He met his longtime girlfriend Marilou Danley in a casino where she used to work as a high-limit hostess at the Club Paradise, a rewards program at the Atlantis Casino Resort Spa in Reno. While she’s not a suspect, the FBI wants to interview her as a person of interest. She left the United States on Thursday and it is unclear if she is in either Japan or the Philippines. She was actually an Australian citizen of Filipino descent.
Which brings the question back to why. Why would Paddock who was wealthy, and although cold and unfriendly to strangers, but had a comfortable life in the glitz of the Las Vegas casinos do this? What would propel him to attack a bunch of strangers at an outdoor country concert, the kind he enjoyed attending himself?
Law Enforcement and FBI criminal profilers are scouring his computer and electronic devices now in an attempt to find out what if anything would turn him into a cold-blooded murderer.
One thing he is not, however, was a radicalized Islamic terrorist. As soon as the shooting appeared, the Islamic State (ISIS) came out and claimed that he was one of their soldiers. Nothing in his background suggested the 64-year old was remotely attracted to the radicalized Islamist ideology. This was more of the terrorists just trying to take credit for every incident in the world to keep themselves relevant.
And he didn’t, as many talking heads in the media are claiming, “just snap.” The planning that had to go into this type of operation had to have taken many weeks. And it seems now that the country concert wasn’t even his first choice. Reports are surfacing that there was a large Rap/R&B outdoor show earlier in September in Vegas and Paddock tried to reserve rooms that overlooked that venue. But, those were unavailable and he moved his sights onto the Route 91 Harvest Festival. Many had speculated that he was going after conservatives who favor the country scene, but the fact that he had first targeted a Rap show belies that.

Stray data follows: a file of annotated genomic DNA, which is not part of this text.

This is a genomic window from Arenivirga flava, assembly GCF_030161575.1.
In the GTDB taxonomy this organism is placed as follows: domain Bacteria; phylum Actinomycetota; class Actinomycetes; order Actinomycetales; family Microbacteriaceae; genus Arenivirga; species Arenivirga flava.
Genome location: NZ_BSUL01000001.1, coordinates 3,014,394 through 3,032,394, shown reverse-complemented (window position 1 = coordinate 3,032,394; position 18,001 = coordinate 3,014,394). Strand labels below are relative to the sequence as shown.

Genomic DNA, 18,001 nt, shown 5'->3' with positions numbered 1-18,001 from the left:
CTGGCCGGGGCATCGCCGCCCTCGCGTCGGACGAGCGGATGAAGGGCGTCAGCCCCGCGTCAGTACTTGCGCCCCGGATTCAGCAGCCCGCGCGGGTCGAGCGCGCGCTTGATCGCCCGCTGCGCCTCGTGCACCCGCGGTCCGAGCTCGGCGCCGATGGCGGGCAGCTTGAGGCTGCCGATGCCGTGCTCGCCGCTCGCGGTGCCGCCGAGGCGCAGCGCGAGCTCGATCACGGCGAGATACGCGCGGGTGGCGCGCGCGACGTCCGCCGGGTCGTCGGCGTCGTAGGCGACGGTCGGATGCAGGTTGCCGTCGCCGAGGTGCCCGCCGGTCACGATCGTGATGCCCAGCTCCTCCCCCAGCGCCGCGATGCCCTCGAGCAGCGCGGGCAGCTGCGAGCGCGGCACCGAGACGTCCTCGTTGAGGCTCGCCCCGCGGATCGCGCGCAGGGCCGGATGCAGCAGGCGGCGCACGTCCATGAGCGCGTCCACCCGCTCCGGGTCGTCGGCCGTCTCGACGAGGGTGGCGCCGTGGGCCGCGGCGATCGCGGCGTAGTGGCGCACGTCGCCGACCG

He was sure to get Danley away a few days before the terrible plans he’d concocted were carried out. He also wired tens of thousands of dollars to Danley’s family in the Philippines just prior to the shooting. He amassed an arsenal of weapons that were concealed in 32 bags that he had in his hotel room. He had weapons, ammunition an array of video cameras to watch the hallway and the inside of his suite and a large hammer that he used to break the windows of his room to begin the shooting rampage. This was hardly the action of a man who just snapped.
Danley’s testimony is key here, she knew him better than anyone and spent more time with him than even his brother. She can give the criminal profilers the needed information, that they’ll need to peer into this man’s psyche. But eventually, when they do find the cause, it will no doubt seem trivial and silly to us. But make no mistake, there was nothing silly or trivial in his actions on Sunday night. But what makes perfect sense in a demented mind will often seem as alien as Mars to the rest of us.
And why really won’t make a difference to the families of those who have suffered the loss or injuries to their loved ones. Nothing that Paddock could say would make any difference to them. Nor will it justify taking the lives of so many innocent people who just wanted to enjoy a concert. The profilers try to find out as much as they can with these mass-murderers to see what makes them tick and do the things they do. And hopefully, they’ll be better at recognizing and stopping these type of incidents before they happen. The authorities would have had time to study him and get those answers first hand from Paddock if they’d been able to take him alive.
But those cameras that told him when the Las Vegas police were outside the door was his cue. He wasn’t to be taken alive and blew his brains out on the hotel room floor. So we may never know why Paddock did that heinous crime in Las Vegas. But even if we do, will any of it make sense?